“Popocatépetl provides an excellent example of how the perception of risk is strongly influenced by the recent eruptive history and not by a full geological record, particularly among the people dwelling in the endangered areas and the media.”
I think the above is probably a good quote that describes one of the biggest issues that geologists face when trying to properly educate the public about volcanoes, and more specifically Popocatepetl. In 1994 when Popocatépetl reawakened from it’s 60+ year slumber, it was only natural for the media to be in an uproar thinking only of the worst case scenario. Almost 20 years later, the opposite is more likely to be true where it’s hard to get locals excited or worried about the gigantic volcano lurking right next door to Mexico’s two largest cities.
Popocatepetl’s Recent History
While some locals near Popo may (improperly) believe the giant volcano to be a sheep in wolf’s clothing, it’s not hard to see why they might think this. Since reawakening, Popocatépetl has been in a state of almost constant eruptive activity, mostly consisting of small explosions, daily exhalations of ash, and the occasional vulcanian eruption that occurs when a lava dome collapses. Activity of this nature may occasionally appear like a larger eruption during a dome collapse, but the largest eruption since 1994 has been a small VEI-3 eruption that forced evacuation of nearby towns, yet resulted in very little actual disruption.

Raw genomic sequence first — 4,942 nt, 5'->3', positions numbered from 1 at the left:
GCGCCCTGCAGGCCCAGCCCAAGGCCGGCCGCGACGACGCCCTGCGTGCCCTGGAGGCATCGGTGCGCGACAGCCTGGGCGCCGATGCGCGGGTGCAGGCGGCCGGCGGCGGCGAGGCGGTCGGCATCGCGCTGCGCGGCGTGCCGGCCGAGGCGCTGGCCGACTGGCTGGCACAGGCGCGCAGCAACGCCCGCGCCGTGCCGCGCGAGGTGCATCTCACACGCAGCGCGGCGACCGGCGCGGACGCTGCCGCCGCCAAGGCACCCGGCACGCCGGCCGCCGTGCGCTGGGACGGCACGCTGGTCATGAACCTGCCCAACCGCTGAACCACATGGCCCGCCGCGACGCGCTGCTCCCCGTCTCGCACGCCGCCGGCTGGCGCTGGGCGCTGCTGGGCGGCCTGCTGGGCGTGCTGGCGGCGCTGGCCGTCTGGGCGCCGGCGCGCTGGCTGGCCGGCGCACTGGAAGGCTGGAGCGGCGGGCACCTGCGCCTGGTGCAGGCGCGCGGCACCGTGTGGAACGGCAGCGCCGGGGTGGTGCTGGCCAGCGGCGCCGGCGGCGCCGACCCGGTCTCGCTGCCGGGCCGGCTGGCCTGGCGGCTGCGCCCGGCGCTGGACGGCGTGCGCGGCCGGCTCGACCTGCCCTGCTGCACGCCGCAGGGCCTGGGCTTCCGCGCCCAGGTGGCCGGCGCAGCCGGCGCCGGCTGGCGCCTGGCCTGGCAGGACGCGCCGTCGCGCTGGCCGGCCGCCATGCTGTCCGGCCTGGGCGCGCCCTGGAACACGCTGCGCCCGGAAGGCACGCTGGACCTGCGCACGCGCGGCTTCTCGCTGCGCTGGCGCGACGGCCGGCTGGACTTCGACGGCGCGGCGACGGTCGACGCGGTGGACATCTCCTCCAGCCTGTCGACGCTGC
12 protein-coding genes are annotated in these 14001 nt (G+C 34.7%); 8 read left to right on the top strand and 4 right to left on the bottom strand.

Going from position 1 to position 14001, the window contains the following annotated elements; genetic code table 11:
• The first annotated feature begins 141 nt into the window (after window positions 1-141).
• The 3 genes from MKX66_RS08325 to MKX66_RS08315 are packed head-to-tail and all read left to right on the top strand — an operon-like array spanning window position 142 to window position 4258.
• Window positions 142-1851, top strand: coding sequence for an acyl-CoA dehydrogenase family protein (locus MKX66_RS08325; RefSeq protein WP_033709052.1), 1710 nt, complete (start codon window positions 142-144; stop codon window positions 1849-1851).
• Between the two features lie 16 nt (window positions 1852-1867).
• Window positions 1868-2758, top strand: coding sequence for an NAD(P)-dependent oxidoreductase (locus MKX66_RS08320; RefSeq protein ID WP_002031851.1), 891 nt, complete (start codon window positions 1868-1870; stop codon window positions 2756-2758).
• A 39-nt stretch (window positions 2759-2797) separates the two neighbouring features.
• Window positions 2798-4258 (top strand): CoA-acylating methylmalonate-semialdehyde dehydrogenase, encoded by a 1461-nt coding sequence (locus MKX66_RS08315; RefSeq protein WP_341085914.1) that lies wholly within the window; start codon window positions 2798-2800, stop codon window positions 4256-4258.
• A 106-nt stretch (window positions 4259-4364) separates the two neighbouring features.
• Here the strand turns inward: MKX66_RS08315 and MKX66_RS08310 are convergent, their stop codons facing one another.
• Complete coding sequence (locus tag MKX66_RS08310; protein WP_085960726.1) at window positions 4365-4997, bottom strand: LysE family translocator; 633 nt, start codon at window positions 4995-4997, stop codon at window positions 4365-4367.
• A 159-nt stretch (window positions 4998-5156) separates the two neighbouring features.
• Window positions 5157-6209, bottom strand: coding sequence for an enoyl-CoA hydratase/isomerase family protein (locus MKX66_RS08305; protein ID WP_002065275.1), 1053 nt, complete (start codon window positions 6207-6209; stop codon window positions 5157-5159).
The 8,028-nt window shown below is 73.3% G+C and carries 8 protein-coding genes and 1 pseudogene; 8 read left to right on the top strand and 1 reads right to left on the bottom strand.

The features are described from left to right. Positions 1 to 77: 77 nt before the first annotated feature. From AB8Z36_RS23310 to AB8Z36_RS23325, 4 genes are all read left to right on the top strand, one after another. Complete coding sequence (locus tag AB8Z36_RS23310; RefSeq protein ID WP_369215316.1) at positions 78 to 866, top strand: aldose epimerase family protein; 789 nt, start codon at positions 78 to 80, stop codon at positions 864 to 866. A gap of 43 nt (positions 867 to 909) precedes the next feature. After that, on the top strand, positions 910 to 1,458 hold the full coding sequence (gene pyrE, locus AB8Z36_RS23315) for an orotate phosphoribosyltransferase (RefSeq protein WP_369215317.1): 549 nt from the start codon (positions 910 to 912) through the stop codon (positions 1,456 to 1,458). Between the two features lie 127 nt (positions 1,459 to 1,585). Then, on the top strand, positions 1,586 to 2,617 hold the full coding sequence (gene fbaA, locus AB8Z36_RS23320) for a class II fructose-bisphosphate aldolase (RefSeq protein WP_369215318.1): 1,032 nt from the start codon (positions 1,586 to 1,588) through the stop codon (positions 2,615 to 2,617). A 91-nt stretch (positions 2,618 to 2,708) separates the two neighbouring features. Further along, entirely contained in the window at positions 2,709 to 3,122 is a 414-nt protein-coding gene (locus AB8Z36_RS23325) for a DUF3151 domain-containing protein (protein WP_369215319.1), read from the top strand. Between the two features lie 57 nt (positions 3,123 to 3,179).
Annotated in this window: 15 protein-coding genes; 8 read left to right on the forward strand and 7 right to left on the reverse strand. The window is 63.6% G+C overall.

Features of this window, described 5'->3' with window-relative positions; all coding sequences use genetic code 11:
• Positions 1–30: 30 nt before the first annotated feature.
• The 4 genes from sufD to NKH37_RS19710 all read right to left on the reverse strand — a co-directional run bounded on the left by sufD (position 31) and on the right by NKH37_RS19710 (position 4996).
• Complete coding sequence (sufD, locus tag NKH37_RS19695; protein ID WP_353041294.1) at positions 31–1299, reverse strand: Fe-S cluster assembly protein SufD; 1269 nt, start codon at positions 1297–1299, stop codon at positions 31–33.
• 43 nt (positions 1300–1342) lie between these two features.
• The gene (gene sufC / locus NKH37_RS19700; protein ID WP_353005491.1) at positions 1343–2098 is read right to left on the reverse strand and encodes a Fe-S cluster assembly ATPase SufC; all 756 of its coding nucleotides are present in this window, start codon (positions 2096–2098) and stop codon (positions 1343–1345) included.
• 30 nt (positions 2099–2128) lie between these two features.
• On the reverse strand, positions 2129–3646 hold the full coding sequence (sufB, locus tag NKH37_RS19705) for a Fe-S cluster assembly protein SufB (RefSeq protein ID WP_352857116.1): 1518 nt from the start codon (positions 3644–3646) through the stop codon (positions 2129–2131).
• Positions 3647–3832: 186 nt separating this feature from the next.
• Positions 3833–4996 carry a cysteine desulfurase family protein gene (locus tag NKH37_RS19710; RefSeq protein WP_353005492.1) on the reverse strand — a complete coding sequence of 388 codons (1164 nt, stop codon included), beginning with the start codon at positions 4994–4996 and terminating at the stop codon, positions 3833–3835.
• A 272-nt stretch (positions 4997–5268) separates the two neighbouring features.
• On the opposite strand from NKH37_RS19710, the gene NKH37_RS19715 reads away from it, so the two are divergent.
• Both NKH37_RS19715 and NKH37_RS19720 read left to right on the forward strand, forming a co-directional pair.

Since the initial evacuation, there have been subsequent evacuations that were largely unnecessary due to weak explosions causing very little damage. This causes problems for local authorities as they enter into a “boy who cried wolf” situation, in which locals may be reluctant to leave in the event of an actual larger eruption. The problem here, is the evacuations are important since it’s not really possible to predict whether a small explosion will occur, or a much larger eruption, which Popocatepetl certainly is capable of.
Popocatepetl’s Rather Violent Past
While Popocatepetl has been frequently active with smaller eruptions throughout it’s entire history, the smaller eruptions are likely a cyclical part of an eruption process that leads towards much larger plinian eruptions. In the last 23,000 years, there have been at least 7 Plinian eruptions from Popocatépetl that have been determined by finding ash flow deposits and pumice falls in the region around the volcano (Siebe et al., 1996; Siebe & Macías, 2004). Prehistoric and historic eruptions repeatedly formed large volumes of hot pyroclastic flows and air falls that extended 20 km southeastwards and 10 to 15 km northeastwards (Source).